Way to go, I know things are getting REALLY tough around here with the drought and I've heard a ton of stories about dumped and loose horses.

You must post photos of the found horses! Dying to see them!
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    07-19-2012, 08:19 PM
  #16
Trained
Be careful with sweet feed. I personally wouldn't be giving it to youngsters. Oats and hay (with alfalfa/lucerne preferably as it contains a good balance of protein and calcium - perfect for young, growing horses).
You can get very good balance pre-mix youngstock feeds, my youngster has been on Prydes Biomare since he was weaned, and has done exceptionally well on that, with some lucerne and ad lib meadow hay.

Just avoid the sweet feeds if possible, it's like feeding a human baby a bucket load of sugar!
     
    07-19-2012, 08:51 PM
  #17
Yearling
Quote:
Originally Posted by Menzie3    
ThirteenAcres, Separating them really helped? I can move her over to a smaller pasture but we do not have stalls (they use a carport type thing for shelter). I plan to buy a small double stall, but with the vet bills right now for this horse, it will be a month or two before I can. I never really planned to get a horse of my own for awhile, until I - myself - was completely ready with everything I needed (barn, etc), but I guess someone higher seen it more fit to do so now than later! If a stall is extremely important.. I can borrow the money and do so now, but with my roommates going 2 years without one, I didn't see no rush!?!?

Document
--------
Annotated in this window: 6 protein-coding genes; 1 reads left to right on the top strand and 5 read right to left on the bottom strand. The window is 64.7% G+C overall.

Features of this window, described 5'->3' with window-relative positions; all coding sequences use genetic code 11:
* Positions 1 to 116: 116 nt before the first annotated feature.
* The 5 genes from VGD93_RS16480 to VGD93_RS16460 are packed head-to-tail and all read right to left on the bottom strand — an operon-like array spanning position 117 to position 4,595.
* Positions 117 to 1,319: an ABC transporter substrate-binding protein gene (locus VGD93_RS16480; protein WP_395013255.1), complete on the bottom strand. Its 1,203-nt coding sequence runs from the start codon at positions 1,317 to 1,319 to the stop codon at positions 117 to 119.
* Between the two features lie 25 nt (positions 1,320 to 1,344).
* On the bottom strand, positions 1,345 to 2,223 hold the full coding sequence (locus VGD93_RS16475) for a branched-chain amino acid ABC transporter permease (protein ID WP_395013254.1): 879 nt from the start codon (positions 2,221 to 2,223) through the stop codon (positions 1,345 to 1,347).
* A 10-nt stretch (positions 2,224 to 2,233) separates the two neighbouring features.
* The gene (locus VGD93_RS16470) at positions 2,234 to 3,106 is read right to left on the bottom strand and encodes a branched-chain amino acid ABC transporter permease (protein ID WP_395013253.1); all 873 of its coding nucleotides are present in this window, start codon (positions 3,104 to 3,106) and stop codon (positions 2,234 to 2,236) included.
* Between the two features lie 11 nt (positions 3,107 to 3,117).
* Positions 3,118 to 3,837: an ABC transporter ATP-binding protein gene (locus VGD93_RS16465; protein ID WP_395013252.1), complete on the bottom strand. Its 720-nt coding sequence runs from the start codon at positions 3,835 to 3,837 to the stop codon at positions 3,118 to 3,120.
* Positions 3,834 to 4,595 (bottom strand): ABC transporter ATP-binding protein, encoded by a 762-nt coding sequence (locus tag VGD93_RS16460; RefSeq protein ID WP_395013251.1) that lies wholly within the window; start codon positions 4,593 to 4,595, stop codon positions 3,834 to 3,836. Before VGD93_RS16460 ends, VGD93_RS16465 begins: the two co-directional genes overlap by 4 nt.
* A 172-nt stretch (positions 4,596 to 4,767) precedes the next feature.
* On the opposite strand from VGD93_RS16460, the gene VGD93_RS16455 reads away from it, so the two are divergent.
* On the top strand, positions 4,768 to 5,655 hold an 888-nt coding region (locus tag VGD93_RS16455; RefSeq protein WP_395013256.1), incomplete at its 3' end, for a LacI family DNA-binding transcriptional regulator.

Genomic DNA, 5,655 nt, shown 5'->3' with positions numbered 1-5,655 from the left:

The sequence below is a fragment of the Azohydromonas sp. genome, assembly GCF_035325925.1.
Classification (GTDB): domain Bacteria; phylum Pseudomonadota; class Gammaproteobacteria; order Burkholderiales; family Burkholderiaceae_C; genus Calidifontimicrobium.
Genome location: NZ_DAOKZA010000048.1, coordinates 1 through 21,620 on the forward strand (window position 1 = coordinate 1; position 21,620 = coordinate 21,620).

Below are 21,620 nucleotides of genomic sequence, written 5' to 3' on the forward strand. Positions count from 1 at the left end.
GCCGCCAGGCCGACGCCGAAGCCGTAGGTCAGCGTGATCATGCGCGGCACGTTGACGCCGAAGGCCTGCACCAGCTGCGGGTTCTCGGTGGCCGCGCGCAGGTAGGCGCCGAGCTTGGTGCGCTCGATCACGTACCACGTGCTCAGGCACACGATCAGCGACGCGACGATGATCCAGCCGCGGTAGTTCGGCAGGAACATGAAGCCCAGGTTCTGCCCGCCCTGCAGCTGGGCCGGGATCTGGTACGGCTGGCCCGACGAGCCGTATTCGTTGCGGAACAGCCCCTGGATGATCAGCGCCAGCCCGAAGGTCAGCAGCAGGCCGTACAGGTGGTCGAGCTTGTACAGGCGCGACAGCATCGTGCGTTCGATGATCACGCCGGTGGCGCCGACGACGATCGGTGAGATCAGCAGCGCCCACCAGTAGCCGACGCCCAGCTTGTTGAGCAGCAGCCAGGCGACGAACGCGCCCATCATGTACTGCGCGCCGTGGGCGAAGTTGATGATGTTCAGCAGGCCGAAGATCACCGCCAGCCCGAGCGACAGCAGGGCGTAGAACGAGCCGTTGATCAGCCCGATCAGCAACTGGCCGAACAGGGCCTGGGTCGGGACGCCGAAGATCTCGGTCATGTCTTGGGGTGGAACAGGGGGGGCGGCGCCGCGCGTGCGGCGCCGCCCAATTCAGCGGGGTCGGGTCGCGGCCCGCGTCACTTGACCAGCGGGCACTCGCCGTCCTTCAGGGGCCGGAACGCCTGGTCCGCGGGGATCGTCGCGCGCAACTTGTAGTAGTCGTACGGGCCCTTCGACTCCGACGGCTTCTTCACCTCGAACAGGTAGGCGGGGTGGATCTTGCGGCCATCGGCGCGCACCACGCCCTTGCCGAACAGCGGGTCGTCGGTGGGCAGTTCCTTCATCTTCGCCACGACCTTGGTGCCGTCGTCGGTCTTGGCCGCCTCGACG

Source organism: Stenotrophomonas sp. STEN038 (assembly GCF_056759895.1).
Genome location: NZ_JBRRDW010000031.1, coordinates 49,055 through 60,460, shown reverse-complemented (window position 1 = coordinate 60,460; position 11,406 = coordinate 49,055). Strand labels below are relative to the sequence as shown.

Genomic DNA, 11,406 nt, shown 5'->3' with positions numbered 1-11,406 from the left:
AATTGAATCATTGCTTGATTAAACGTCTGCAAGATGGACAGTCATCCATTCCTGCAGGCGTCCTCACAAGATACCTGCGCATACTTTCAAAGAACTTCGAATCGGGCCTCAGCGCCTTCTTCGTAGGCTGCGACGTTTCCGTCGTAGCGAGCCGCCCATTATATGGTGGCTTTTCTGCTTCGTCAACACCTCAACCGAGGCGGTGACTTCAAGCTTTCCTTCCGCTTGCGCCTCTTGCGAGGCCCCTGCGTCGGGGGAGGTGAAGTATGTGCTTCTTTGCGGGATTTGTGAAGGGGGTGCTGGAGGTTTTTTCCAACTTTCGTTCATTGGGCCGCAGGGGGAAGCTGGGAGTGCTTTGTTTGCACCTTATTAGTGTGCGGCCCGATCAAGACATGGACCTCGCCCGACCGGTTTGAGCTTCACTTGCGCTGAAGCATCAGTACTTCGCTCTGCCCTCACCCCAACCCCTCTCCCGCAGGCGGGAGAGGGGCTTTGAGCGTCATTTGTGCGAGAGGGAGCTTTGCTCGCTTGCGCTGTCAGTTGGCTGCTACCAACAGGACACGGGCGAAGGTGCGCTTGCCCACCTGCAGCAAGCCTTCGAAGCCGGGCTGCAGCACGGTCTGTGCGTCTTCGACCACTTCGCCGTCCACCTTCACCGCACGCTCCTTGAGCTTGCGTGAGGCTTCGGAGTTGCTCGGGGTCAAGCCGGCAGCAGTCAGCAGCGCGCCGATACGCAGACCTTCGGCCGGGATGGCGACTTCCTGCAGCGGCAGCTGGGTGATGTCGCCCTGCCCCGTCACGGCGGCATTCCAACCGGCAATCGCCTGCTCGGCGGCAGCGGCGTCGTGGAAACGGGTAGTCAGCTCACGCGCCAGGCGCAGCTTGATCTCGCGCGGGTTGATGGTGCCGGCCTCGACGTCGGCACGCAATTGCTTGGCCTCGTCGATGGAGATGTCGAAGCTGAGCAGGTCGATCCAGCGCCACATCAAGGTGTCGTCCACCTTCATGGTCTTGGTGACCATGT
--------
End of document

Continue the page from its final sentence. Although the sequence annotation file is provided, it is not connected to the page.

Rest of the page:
Yes! There was no way I was getting the halter on my foal in the pasture with the others. There were too many places to run off and get distracted.

The stall has worked wonders. I've made it part of my feeding routine. I put he and momma together, feed them both, and work while he's eating. Then when they're done, I snap a lead on and take them to the back pasture for a little work
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    07-19-2012, 09:06 PM
  #18
Weanling
I have no clue about raising young horses, but I second that pits/bullies are the best. I grew up in aa country where they're forbidden (Germany), and now enjoy every minute that I can finally have a bully.
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    07-19-2012, 09:19 PM
  #19
Yearling
Dumping horses? Sometimes I wonder how people can be so cruel. Good luck with those babies. Flamenco was a real bugger with his halter (Andalusian foal I worked with), but he's really food motivated so he got used to it right quick.

Since people are talking about Pit Bulls (two words...it's a peeve - American Pit Bull Terrier...it doesn't magically become one word when you shorten it), I've never been a PETA fan but what they're doing recently is really making me angry. They're advocating euthanizing in all shelters/rescues and banning breeding them (essentially they want to wipe the entire breed off the face of the earth to "protect" them...because we all know that every single Pit Bull is abused).
     
    07-20-2012, 04:28 PM
  #20
Weanling
If you want to get stalls to feed them in, that's cool. I personally wouldn't get stalls just to bring them in at night. It really is best for most horses to stay out 24/7, especially for babies since they're growing and their hooves are still stabilizing.
Do make sure all the horses have correct hoof care. You can mess up a baby's legs if their hooves grow all wonky. Make sure to deworm Mama (check the dewormer warnings to make sure it's ok to give if the foals are still drinking milk).